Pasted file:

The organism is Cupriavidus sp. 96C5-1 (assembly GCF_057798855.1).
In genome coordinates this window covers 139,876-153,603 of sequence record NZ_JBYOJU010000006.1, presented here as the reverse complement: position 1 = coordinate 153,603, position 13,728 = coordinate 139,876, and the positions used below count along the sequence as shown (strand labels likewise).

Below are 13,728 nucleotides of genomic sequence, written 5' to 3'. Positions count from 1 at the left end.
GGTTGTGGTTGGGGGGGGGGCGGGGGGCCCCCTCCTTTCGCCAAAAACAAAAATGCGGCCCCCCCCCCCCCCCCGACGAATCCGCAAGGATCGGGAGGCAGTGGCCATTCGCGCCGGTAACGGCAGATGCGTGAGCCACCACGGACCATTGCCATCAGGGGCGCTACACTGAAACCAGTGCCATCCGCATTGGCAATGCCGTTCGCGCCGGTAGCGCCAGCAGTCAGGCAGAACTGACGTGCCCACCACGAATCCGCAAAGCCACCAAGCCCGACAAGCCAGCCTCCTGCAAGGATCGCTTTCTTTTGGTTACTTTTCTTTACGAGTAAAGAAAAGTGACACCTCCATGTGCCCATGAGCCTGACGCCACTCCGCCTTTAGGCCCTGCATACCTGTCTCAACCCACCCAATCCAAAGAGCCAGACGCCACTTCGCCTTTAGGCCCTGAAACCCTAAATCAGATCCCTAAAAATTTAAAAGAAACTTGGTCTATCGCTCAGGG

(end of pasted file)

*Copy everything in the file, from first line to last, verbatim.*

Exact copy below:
The organism is Cupriavidus sp. 96C5-1 (assembly GCF_057798855.1).
In genome coordinates this window covers 139,876-153,603 of sequence record NZ_JBYOJU010000006.1, presented here as the reverse complement: position 1 = coordinate 153,603, position 13,728 = coordinate 139,876, and the positions used below count along the sequence as shown (strand labels likewise).

Below are 13,728 nucleotides of genomic sequence, written 5' to 3'. Positions count from 1 at the left end.
GGTTGTGGTTGGGGGGGGGGCGGGGGGCCCCCTCCTTTCGCCAAAAACAAAAATGCGGCCCCCCCCCCCCCCCCGACGAATCCGCAAGGATCGGGAGGCAGTGGCCATTCGCGCCGGTAACGGCAGATGCGTGAGCCACCACGGACCATTGCCATCAGGGGCGCTACACTGAAACCAGTGCCATCCGCATTGGCAATGCCGTTCGCGCCGGTAGCGCCAGCAGTCAGGCAGAACTGACGTGCCCACCACGAATCCGCAAAGCCACCAAGCCCGACAAGCCAGCCTCCTGCAAGGATCGCTTTCTTTTGGTTACTTTTCTTTACGAGTAAAGAAAAGTGACACCTCCATGTGCCCATGAGCCTGACGCCACTCCGCCTTTAGGCCCTGCATACCTGTCTCAACCCACCCAATCCAAAGAGCCAGACGCCACTTCGCCTTTAGGCCCTGAAACCCTAAATCAGATCCCTAAAAATTTAAAAGAAACTTGGTCTATCGCTCAGGG